Despite the small N, a drop in Net Score of 56% to 44% pre- and post-publicly announcing the breach is notable. Okta has held an elevated Net Score for years and that type of rapid dip, while coming from a small sample size, is meaningful in our view. Moreover, historically in the ETR surveys, the percentage of customers who indicated they were replacing Okta was consistently in the low single digits.
CISO roundtable reveals additional insights
ETR Insights is a panel discussion that Bradley hosts regularly. He conducted a deep dive on the Okta breach with chief information security officers after the hack was made public to better understand how customers view the situation. The comments below summarize their thoughts.
Participating were some of the top CISOs in the community. The first one is really concerning: “We heard about this in the media.” The next one summarizes the overall sentiment: “Not a huge hit but loss of trust.” And this next one underscores the lock-in factor: “We can’t just shut Okta off like SolarWinds.”
Then there was a reveal that there are customer impacts beyond what Okta has stated: “We may need to hire additional individuals.” Several CISOs indicated procurement would be more involved: “This breach will have a material impact on contract negotiations.” And finally, the majority sentiment that Okta remains a strong solution and customers are comfortable their Okta environment is secure, but Okta needs to regain their trust.
These are really painful comments to hear. At the end of the day, Okta has to own this and Todd McKinnon did acknowledge that in his Bloomberg interview. But as we stressed earlier, there are domino business impacts of a breach like this that we think Okta may not be seeing and such blind spots will hurt the company’s ability to win back trust.
We asked Erik Bradley to elaborate on what he learned from his panel and other work.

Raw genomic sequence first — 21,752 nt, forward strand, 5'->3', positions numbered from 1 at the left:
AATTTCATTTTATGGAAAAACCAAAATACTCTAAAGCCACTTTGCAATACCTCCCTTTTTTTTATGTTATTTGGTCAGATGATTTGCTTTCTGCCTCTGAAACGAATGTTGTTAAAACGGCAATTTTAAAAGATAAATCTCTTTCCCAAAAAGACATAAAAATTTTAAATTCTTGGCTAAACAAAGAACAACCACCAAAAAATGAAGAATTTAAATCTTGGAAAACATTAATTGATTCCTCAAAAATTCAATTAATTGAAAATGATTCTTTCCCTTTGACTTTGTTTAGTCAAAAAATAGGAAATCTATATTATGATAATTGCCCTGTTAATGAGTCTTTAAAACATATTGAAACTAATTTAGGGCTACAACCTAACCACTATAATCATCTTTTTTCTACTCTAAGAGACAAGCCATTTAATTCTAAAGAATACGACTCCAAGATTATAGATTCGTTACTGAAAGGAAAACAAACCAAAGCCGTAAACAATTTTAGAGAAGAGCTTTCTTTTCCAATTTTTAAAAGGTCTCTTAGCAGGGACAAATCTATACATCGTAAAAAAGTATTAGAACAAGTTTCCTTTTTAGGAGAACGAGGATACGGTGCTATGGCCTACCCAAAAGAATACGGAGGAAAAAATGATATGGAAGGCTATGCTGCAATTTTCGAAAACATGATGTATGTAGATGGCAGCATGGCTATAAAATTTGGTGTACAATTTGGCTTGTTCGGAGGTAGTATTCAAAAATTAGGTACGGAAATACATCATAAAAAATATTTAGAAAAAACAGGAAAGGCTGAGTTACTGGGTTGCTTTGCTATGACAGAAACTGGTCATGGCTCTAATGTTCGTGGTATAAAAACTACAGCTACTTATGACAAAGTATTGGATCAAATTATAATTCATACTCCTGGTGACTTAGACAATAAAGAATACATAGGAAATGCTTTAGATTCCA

There’s a lot we’re going to need to get into here, and I think you were spot-on earlier, when McKinnon said there was no impact. And that’s not actually true, there’s a lot of peripheral, derivative impact that was brought up in our panel. Before we even did the panel, though, I do want to say we went out quickly to about 20 customers and asked them if they were willing to give an opinion. And it was sort of split down the middle where about half of them were saying, “You know, this is OK. We’re going to stand by ’em, Okta’s the best in the industry.” A few were cautious, “Opinion’s unchanged, but we’re going to take a look deeper.” And then another 40% were just flat-out negative. And again, small sample size, but you don’t want to see that. It’s indicative of reputational damage right away. That’s what led us to say, “You know what, let’s go do this panel.” And as you know, from reading it and looking at the panel, well, a lot of topics were brought up about the derivative impact of the breach. And whether that’s having to hire people to go look into your backend to deal with and manage Okta, whether it’s cyber insurance ramifications down the road, there’s a lot of aspects that need to be discussed about this.
Okta’s response to our request for comment
Now before we go on, we want to share that we reached out to Okta to let them know we had new data and shared what we learned– specifically that our research indicated they had potential blind spots regarding the business impact to customers and we felt they were understating the customer impact.
Okta was responsive, humble and not defensive. A spokesperson stressed the commitment that the entire organization has to winning back customers’ trust. Here’s the statement they provided to theCUBE.
Our view of this statement is that it stresses the commitment Okta has in winning back its customers’ trust. We would expect nothing less from such a leader. We’ll point out, however, that we have spent decades researching markets, working with customers and observing how technology actually creates value. The vendor community consistently underappreciates the degree to which process and people are impacted by certain events such as deployment challenges, technology failures, data loss, disasters, security breaches and other notable incidents.